Visualization, modeling, and surprises

This afternoon Hadley Wickham gave a great talk on data analysis. Here’s a paraphrase of something profound he said.

Visualization can surprise you, but it doesn’t scale well.
Modelling scales well, but it can’t surprise you.

Visualization can show you something in your data that you didn’t expect. But some things are hard to see, and visualization is a slow, human process.

Modeling might tell you something slightly unexpected, but your choice of model restricts what you’re going to find once you’ve fit it.

So you iterate. Visualization suggests a model, and then you use your model to factor out some feature of the data. Then you visualize again.

Related posts:

Amputating reality
R without Hadley Wickham
The IOT test

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Posted in Statistics
4 comments on “Visualization, modeling, and surprises
  1. Have you ever looked at Structure Learning for extending models? Very cool stuff. Daphne Koller used it to find new cell protein interactions.

  2. John:

    Yes, this is what we are trying to get at in Bayesian Data Analysis. You iterate the following 3 steps: (1) model building, (2) inference conditional on the model, (3) model checking. The better you do (1) and (2), the more informative step (3) will be.

    The paradox, if there is one, is that people tend to think of steps 2 and 3 as competing: in step 2 you (temporarily) commit to a belief, whereas in step 3 you look for problems. I think these go together–really, that’s what the scientific method is all about–but I’ve found that, in many cases, people who spend a lot of time with a model don’t want to check it, while people who spend a lot of time on exploratory data analysis don’t like models at all.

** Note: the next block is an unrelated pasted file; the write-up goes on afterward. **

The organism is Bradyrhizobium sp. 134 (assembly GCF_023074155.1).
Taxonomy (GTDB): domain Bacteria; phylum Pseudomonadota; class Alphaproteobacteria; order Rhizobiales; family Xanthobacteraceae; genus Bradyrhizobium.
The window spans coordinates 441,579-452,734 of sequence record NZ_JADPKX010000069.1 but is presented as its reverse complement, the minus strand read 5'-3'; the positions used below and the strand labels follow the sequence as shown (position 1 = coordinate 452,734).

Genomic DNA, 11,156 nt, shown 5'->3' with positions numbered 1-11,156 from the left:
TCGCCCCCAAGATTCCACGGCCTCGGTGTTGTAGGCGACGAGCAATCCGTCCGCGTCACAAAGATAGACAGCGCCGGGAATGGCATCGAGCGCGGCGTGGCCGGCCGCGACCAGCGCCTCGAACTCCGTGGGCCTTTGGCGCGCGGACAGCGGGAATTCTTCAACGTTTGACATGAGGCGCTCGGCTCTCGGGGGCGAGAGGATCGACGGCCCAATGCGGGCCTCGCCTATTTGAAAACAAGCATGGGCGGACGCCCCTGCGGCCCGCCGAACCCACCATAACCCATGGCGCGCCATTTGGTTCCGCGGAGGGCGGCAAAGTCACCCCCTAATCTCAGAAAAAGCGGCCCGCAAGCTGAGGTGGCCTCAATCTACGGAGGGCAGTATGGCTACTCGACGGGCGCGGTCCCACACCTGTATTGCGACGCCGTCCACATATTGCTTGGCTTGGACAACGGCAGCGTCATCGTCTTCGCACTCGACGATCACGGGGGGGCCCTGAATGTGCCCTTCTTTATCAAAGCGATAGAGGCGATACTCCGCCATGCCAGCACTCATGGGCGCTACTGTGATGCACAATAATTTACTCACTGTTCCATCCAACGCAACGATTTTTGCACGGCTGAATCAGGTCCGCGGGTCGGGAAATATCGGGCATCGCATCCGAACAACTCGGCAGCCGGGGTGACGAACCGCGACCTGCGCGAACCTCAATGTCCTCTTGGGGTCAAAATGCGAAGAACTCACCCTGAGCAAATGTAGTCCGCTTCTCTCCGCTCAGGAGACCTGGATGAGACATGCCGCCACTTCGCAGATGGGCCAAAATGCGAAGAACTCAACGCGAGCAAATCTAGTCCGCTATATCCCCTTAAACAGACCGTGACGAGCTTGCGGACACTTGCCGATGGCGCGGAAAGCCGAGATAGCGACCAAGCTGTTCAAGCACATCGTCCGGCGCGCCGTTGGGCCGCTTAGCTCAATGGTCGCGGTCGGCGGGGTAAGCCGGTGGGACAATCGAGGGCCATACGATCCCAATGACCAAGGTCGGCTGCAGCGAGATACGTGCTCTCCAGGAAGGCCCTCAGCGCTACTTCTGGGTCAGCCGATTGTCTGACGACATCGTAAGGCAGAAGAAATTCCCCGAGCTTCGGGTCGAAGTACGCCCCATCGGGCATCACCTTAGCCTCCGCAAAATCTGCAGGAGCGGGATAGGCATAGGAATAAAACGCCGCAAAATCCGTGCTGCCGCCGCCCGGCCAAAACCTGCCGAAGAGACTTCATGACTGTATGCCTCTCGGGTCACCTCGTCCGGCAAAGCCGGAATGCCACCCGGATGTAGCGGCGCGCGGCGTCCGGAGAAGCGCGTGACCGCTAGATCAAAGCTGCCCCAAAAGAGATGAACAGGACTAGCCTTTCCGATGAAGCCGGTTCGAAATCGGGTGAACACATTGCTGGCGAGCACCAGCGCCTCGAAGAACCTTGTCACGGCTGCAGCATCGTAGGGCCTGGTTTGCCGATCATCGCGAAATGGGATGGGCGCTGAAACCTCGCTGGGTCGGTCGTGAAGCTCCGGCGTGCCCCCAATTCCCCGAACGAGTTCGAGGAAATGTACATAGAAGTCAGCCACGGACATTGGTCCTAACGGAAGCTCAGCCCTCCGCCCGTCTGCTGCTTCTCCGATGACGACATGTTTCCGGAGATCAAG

3. John says:

    Andrew: I agree, and too often step 3 is missing.

    Statistics without model checking makes me uneasy, to put it mildly. Some argue that model checking is less important in Bayesian statistics, but I don’t buy that. If anything, because Bayesian analysis makes it easier to construct complex models, there may be more need for model checking.

  4. John:

    Yup. As Bayes once said, with great power comes great responsibility.

1 Pings/Trackbacks for "Visualization, modeling, and surprises"
  1. [...] p. 80: “a reasonable strategy in what ought to be an iterative process. Sometimes one has a data-related question and then draws a graph to try to answer it. After drawing the graph a new question might suggest itself, and hence a different graph, better suited to this new question (perhaps with additional data), is drawn. This in turn suggests something else, and so on, until either the data or the grapher is exhausted. [...] My experience suggests that if you begin with a general-purpose plot there is a greater chance of finding what you had not expected.” This is my experience as well, and reminds me also of Hadley Wickham’s description of statistics as iterating between models and graphics. [...]